The current LCRC job scheduling policy is pretty flexible, allowing people to submit nearly any kind of job mix into the job queue. We have implemented a policy that prevents more than 32 jobs for any one user from running at one time and we also enforce a 100 job limit per user. In addition, we have a process for handling overdrawn projects and a priority scheduling policy, both of which are described below.
It should also be noted that we have maintenance days on the second Monday of every month. Therefore, if your job requires more time than there is remaining before the maintenance period, your job will be held until after the maintenance period.
The priority scheduling policy is implemented using Maui queues. Jobs are submitted to a default queue, and Maui then routes the jobs to the appropriate priority queue based on the priority assigned to the job owner. The larger the priority number, the later a job will be run (i.e. a job with priority 1 will be run before a job with priority 2, if possible). Each user is assigned a priority based on their memberships in LCRC projects. If they are a member of multiple projects, they are assigned the largest priority number of the projects.
The CSAC Allocations Committee has assigned a priority to each active LCRC project. If a project goes negative, its priority is set to priority level 5. For example, if project A has been assigned priority 3 by the committee and has a positive balance, jobs of members of project A are assigned priority 3. If project A goes negative, jobs of members of project A will then be assigned priority 5.
Maui schedules jobs FIFO within each priority level. Priority 0 jobs are scheduled FIFO until no more priority 0 jobs will fit, then priority 1 jobs are scheduled FIFO until no more priority 1 jobs will fit, etc. Priority only affects jobs if not all jobs in the queue can be scheduled due to not enough resources. If two jobs of differing priority cannot both fit within existing resources, but either of them will fit, the job with the lower priority number will be run first.
LCRC does not use job preemption so once a job has started, it will run until it is finished, aborts with an error, or is deleted by the owner or an administrator.
General Scheduling Guidelines
LCRC is expected to support all kinds of different usage. We do not want to unnecessarily limit the kinds of work that could be done on the system. We would prefer to maintain a flexible scheduling policy based on the needs of the community rather than impose a strict policy.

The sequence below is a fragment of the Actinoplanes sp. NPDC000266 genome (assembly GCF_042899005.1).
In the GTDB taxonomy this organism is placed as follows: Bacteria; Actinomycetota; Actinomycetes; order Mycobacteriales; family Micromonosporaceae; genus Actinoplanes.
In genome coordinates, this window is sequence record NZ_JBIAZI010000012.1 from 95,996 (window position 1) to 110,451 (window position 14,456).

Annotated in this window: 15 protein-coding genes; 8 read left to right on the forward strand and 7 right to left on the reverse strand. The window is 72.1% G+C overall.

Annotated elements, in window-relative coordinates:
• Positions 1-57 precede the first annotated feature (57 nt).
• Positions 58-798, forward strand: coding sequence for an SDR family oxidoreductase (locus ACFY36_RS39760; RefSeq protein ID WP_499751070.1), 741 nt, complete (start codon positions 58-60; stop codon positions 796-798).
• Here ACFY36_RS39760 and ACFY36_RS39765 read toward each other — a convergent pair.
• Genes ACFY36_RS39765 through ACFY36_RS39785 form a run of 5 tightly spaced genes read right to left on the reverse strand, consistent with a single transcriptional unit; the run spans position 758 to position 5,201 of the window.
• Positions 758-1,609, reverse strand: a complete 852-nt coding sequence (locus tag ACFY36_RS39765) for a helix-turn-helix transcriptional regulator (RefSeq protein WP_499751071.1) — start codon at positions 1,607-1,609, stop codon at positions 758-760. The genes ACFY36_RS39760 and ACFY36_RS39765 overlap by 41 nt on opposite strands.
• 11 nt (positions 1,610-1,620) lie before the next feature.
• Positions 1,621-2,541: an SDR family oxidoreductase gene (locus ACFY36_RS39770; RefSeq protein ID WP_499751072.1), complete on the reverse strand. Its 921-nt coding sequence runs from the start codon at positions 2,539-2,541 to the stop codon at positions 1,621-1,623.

As a consequence of this liberal scheduling policy, there have been instances in the past where people inappropriately loaded up the machine, resulting in delays for everyone else. Unfortunately, as LCRC becomes more heavily used, this requires increased monitoring.
We ask that all users follow these guidelines:
- Follow good queue etiquette. This means, among other things, don’t submit jobs that use a large number of nodes that run for a long time. If your job uses several hundred nodes, limit the run time to a few hours. Likewise, if your job runs for several hundred hours, limit the number of nodes to less than a dozen or so. We do encourage large jobs and if they need to run for awhile, this is okay. With others using the system, we only ask to you to be mindful of this and to break up runs when possible.
- Clearly, some work will require use of the machine beyond those bounds. In those cases, please send a quick note to email@example.com so that we can be aware of these. If necessary, we can arrange for a reservation and notify the community.
- If we get well-founded complaints from other users of the system about your jobs, we will attempt to contact you to determine the best course of action. However, under some circumstances, we may have to kill running jobs. We don’t want to do this, but it has been necessary a few times.
- We strongly encourage checkpointing. Checkpointing not only allows you to recover from a job that has died unexpectedly, but can also allow you to break a long-running job into smaller chunks that are therefore easier to schedule.
Process for Overdrawn LCRC Projects
- The system automatically checks for LCRC projects that have exceeded their balance.
- The queue priority of overdrawn projects will drop automatically to priority level 5. For details on the scheduling policy, please see the priority scheduling section of this document.
- Overdrawn projects will be limited to running only one job per user at a time.
- A member of the LCRC staff will notify overdrawn projects via email (to all Project members) within one business day. We will also invite the PIs to submit a revised allocation request if needed.
- The PIs may request a change in the distribution of the current project allocation (e.g., some/all of their 2nd half time in the first half). LCRC staff may move up to 100K hours; larger requests need approval by the Allocations Committee.
- Alternately, the PIs may submit a revised allocation request, asking for more time. Increments of less than 200K hours will be managed by LCRC staff and reported to the Allocations Committee; larger requests need approval by the Allocations Committee.
- If no request is received, the overdrawn project will be suspended (unable to start new jobs) when its time use exceeds 100% overdrawn or 25K hours overdrawn, whichever comes first. This gives the project a cushion to finish up, to put in their revised request, or to make other arrangements.
Projects are encouraged to contact LCRC staff when their project needs change, particularly when there are special needs. We will make every effort to find ways to meet your research needs. The Allocations Committee meets quarterly.